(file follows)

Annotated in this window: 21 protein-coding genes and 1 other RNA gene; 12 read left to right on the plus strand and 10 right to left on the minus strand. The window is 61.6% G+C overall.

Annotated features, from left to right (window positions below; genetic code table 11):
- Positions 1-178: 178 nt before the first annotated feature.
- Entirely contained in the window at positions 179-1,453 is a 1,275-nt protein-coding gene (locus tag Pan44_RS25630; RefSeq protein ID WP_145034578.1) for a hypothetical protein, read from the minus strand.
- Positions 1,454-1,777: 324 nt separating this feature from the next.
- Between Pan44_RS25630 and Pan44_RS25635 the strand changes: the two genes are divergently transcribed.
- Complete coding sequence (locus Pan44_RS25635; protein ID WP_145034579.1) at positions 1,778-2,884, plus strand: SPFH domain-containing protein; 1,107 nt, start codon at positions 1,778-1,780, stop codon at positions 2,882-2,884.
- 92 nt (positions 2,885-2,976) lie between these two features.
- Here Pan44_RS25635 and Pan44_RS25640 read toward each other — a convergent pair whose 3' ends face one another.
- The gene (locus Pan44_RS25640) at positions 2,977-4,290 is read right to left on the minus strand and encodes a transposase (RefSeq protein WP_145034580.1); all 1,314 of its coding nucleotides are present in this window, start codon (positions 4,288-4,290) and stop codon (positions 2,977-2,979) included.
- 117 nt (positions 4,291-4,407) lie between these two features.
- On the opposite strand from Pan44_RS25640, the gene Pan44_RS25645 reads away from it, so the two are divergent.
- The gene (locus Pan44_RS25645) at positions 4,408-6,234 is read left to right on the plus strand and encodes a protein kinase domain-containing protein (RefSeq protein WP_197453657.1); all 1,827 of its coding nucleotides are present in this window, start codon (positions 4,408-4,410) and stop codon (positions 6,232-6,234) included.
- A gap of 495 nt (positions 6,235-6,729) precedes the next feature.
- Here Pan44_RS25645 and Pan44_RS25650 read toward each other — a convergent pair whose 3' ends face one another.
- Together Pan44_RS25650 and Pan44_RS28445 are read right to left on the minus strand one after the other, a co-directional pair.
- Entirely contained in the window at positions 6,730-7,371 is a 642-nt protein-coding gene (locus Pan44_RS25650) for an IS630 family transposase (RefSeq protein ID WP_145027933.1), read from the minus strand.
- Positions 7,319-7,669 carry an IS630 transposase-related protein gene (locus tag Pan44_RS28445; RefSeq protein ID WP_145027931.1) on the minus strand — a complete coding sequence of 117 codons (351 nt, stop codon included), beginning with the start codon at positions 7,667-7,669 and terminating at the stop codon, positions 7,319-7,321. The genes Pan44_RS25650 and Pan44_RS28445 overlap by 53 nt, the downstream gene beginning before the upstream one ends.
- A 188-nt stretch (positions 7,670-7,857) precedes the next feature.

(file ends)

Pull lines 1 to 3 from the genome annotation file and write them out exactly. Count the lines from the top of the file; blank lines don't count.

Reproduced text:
Annotated in this window: 21 protein-coding genes and 1 other RNA gene; 12 read left to right on the plus strand and 10 right to left on the minus strand. The window is 61.6% G+C overall.

Annotated features, from left to right (window positions below; genetic code table 11):
- Positions 1-178: 178 nt before the first annotated feature.